Гимнографические свидетельства «обмена святыми» между Египтом и Сирией в первом тысячелетии нашей эры
This article discusses a process that could be defined as ‘exchange of saints’ between Egypt and Syria in the second half of the first millennium. Coptic synaxaria and liturgical books contain commemorations not only of the local martyrs who were born and suffered in Egypt, but also a great number of commemorations of foreign saints who later became appropriated by the Coptic Church, such as a group of the so-called Antiochene saints whose relics were claimed to belong to Egypt either because these saints were martyred in Egypt or because the relics had been transferred to Egypt at some point. The presence of these saints in early hymnographic collections preserved in two manuscripts of the ninth century (M574 and M575 of the Pierpont Morgan Library) provides ample evidence of the continuing and lasting interest of the Egyptian Christians in Antiochene saints. Such enthusiasm could probably be explained by the work of Severus of Antioch (465-538) who did a great deal to promote the exchange of saints between the two communities. The article also examines the seeming absence of reciprocity on the Syrian side and reviews the evidence provided by the early material, such as the hymns attributed to Severus of Antioch, which came down to us in Syriac translation revised by James of Edessa in the seventh century. One of these texts, a hymn dedicated to the Egyptian martyrs, is of particular interest in regard to the ‘exchange of saints’ and shows that the process was in fact reciprocal.
An introduction to the current Byzantine hagiographical studies and projects
In recent years Byzantine hagiography has attracted renewed interest of the international community of Byzantine scholars and not only thanks to studies dedicated to this subject and critical editions of individual texts, but also because hagiography has been the main focus of numerous major research projects: databases, new repertories, a new version of the Bibliotheca Hagiographica Graeca and some very useful handbooks dedicated to this literary genre during the Byzantine Empire. These researches have analysed Byzantine hagiography in relation to the hagiographic writings composed in neighbouring areas, the West, the Syriac and Arabic Middle East, the Southern Slavs, etc. but also the relations between the hagiographical texts and other literary genres.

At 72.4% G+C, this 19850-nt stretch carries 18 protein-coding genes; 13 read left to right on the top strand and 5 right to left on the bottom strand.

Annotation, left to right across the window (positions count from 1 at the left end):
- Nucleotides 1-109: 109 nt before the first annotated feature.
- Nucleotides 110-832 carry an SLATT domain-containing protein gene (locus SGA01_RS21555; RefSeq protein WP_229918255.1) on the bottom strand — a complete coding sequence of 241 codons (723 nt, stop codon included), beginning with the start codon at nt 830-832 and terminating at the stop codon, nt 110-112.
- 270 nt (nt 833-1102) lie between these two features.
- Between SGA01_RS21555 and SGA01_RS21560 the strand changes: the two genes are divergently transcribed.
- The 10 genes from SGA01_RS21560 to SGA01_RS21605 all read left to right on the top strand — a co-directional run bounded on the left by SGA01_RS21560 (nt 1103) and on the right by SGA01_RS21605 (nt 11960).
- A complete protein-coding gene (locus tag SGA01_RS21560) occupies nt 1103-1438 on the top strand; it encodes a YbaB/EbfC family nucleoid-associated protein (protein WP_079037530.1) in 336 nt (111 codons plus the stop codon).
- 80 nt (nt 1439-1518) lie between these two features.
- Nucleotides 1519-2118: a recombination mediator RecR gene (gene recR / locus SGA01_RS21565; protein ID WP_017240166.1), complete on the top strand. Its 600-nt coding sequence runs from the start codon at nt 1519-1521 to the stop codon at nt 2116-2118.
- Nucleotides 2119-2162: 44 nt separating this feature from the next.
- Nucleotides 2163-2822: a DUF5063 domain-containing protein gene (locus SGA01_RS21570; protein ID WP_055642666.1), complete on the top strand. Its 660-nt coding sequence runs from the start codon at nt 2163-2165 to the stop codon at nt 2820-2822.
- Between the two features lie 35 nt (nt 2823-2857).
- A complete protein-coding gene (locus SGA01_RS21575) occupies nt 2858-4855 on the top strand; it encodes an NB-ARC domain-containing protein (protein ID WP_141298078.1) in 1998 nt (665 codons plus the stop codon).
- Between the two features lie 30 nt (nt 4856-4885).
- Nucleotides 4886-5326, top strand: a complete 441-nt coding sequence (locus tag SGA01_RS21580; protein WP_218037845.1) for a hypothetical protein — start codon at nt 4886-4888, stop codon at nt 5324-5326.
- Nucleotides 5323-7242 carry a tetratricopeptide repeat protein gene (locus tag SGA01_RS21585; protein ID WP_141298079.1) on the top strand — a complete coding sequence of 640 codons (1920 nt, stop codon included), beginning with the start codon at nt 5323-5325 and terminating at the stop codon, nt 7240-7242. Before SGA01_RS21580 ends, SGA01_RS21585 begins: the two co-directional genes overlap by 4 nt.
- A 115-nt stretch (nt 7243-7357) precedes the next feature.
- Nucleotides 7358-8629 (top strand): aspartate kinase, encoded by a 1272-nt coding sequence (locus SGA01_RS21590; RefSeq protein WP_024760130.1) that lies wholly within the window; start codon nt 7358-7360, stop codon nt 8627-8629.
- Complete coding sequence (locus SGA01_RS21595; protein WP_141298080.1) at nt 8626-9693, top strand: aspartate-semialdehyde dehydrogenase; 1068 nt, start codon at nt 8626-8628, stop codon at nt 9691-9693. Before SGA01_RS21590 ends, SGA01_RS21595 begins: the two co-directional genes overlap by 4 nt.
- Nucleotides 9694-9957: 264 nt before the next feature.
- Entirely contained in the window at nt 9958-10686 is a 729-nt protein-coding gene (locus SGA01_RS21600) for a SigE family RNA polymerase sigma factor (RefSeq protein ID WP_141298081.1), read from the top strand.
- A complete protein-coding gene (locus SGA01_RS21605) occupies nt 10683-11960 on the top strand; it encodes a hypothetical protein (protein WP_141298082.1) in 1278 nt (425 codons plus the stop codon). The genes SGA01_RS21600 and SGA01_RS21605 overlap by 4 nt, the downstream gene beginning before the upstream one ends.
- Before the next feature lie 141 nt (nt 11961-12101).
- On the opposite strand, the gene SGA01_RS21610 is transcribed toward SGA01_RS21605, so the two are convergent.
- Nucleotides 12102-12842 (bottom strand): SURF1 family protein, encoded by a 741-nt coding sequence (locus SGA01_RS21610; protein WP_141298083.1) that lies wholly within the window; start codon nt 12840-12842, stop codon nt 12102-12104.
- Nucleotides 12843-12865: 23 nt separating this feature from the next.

This volume introduces the current developments of hagiographical studies and on-going projects on the subject, and investigates a variety of texts and authors from the Patristic period to the end of Byzantium.
Antonio Rigo is Professor of Byzantine Philology and Christianity at Ca' Foscari - University of Venice. His research focuses on religious life in Byzantium, with special emphasis on ascetical and mystical literature, heresiology, and theology during the Paleologan period.
In the article author considers the role of Egypt in establishing the League of Arab States. Analyzed the most probable realization of projects of Arab unity of the first half of XX century. Particular attention is paid to the figure of the Egyptian Prime Minister Nahhas Pasha. His role and contribution in carrying out bilateral talks with representatives of the six Arab states, as well as his presidency at the Preparatory Committee took place in Cairo in the summer of 1944.
An article devoted to political development in Egypt after the Revolution 25 January 2011. Authors concludes that country take a course on Islamisation of political system.
The paper explores the outcomes of Russian Federation G20 Presidency in 2013. The analysis is based on the model of balancing external conditions and national priorities for developing an agenda in informal institutions (supply-demand model). This analytical paradigm allows to reveal to what extent the Presidency has managed to ensure: 1) a high level of response to the key global governance challenges in the agenda and summit decisions; 2) a balance between national and other members’ interests in the Presidency priorities; 3) utilizing the institution’s capabilities; 4) conformity of the role chosen by the Presidency (organizer, mediator, political leader, national representative) to the combination of external and internal conditions.